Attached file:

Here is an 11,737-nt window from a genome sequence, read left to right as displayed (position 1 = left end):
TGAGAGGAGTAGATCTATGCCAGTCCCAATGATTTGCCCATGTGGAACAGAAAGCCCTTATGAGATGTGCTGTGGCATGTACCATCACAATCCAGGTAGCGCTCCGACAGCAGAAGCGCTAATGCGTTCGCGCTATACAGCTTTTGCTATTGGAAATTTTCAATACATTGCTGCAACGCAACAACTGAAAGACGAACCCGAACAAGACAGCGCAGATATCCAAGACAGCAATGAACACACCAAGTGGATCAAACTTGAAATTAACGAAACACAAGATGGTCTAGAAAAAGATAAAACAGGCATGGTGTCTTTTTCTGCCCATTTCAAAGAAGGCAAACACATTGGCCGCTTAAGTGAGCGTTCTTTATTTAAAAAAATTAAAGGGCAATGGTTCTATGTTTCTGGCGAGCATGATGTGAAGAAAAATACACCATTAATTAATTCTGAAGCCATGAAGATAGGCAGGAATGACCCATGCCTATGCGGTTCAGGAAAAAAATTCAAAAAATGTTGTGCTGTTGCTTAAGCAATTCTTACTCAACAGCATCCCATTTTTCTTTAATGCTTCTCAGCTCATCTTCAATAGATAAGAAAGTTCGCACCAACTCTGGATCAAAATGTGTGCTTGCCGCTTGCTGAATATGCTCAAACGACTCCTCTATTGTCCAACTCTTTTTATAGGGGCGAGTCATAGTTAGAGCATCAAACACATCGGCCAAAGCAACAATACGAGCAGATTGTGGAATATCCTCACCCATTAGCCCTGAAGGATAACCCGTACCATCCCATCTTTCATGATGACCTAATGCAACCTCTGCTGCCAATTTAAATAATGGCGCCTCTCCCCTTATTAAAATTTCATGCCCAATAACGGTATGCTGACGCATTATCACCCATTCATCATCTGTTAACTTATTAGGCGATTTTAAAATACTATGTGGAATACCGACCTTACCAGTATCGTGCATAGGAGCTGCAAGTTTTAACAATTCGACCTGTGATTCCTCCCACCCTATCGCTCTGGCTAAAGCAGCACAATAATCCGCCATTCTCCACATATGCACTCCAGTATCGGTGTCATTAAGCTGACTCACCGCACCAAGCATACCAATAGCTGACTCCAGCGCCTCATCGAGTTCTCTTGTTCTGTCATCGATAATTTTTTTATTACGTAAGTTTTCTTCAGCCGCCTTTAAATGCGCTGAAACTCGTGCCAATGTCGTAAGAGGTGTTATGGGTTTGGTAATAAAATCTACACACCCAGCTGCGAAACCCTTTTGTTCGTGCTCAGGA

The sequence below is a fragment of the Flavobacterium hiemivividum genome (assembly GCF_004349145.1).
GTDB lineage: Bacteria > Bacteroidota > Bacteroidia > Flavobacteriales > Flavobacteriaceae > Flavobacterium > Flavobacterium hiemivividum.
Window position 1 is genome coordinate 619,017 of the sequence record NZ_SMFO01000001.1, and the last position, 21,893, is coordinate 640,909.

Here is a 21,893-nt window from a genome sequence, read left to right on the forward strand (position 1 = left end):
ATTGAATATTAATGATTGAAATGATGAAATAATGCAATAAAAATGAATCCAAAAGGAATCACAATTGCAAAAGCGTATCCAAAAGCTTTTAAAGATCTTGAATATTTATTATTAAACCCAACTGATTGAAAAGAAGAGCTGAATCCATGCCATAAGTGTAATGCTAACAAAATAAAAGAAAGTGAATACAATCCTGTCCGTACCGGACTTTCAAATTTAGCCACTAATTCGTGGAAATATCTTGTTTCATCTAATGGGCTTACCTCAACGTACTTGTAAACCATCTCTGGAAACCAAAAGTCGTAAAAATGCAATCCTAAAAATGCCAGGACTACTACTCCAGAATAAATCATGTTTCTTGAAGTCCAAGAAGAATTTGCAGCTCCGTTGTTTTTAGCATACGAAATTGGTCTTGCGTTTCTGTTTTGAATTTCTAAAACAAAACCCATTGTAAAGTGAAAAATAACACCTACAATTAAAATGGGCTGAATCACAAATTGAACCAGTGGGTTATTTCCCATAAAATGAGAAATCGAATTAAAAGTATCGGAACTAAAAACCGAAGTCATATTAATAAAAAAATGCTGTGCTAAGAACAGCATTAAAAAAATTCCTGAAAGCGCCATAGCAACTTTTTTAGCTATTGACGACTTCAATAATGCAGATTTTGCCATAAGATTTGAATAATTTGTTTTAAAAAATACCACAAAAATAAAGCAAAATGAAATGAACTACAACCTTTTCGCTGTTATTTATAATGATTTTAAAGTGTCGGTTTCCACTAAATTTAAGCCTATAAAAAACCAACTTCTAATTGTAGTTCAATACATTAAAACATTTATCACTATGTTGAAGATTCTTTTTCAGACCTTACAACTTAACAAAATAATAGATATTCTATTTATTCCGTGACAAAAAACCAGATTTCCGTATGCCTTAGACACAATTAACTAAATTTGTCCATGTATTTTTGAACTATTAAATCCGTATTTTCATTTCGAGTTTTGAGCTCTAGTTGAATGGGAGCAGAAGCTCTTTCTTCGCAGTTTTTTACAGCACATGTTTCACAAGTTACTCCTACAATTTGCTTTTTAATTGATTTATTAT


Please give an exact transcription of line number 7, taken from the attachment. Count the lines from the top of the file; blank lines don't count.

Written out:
ATTGAATATTAATGATTGAAATGATGAAATAATGCAATAAAAATGAATCCAAAAGGAATCACAATTGCAAAAGCGTATCCAAAAGCTTTTAAAGATCTTGAATATTTATTATTAAACCCAACTGATTGAAAAGAAGAGCTGAATCCATGCCATAAGTGTAATGCTAACAAAATAAAAGAAAGTGAATACAATCCTGTCCGTACCGGACTTTCAAATTTAGCCACTAATTCGTGGAAATATCTTGTTTCATCTAATGGGCTTACCTCAACGTACTTGTAAACCATCTCTGGAAACCAAAAGTCGTAAAAATGCAATCCTAAAAATGCCAGGACTACTACTCCAGAATAAATCATGTTTCTTGAAGTCCAAGAAGAATTTGCAGCTCCGTTGTTTTTAGCATACGAAATTGGTCTTGCGTTTCTGTTTTGAATTTCTAAAACAAAACCCATTGTAAAGTGAAAAATAACACCTACAATTAAAATGGGCTGAATCACAAATTGAACCAGTGGGTTATTTCCCATAAAATGAGAAATCGAATTAAAAGTATCGGAACTAAAAACCGAAGTCATATTAATAAAAAAATGCTGTGCTAAGAACAGCATTAAAAAAATTCCTGAAAGCGCCATAGCAACTTTTTTAGCTATTGACGACTTCAATAATGCAGATTTTGCCATAAGATTTGAATAATTTGTTTTAAAAAATACCACAAAAATAAAGCAAAATGAAATGAACTACAACCTTTTCGCTGTTATTTATAATGATTTTAAAGTGTCGGTTTCCACTAAATTTAAGCCTATAAAAAACCAACTTCTAATTGTAGTTCAATACATTAAAACATTTATCACTATGTTGAAGATTCTTTTTCAGACCTTACAACTTAACAAAATAATAGATATTCTATTTATTCCGTGACAAAAAACCAGATTTCCGTATGCCTTAGACACAATTAACTAAATTTGTCCATGTATTTTTGAACTATTAAATCCGTATTTTCATTTCGAGTTTTGAGCTCTAGTTGAATGGGAGCAGAAGCTCTTTCTTCGCAGTTTTTTACAGCACATGTTTCACAAGTTACTCCTACAATTTGCTTTTTAATTGATTTATTAT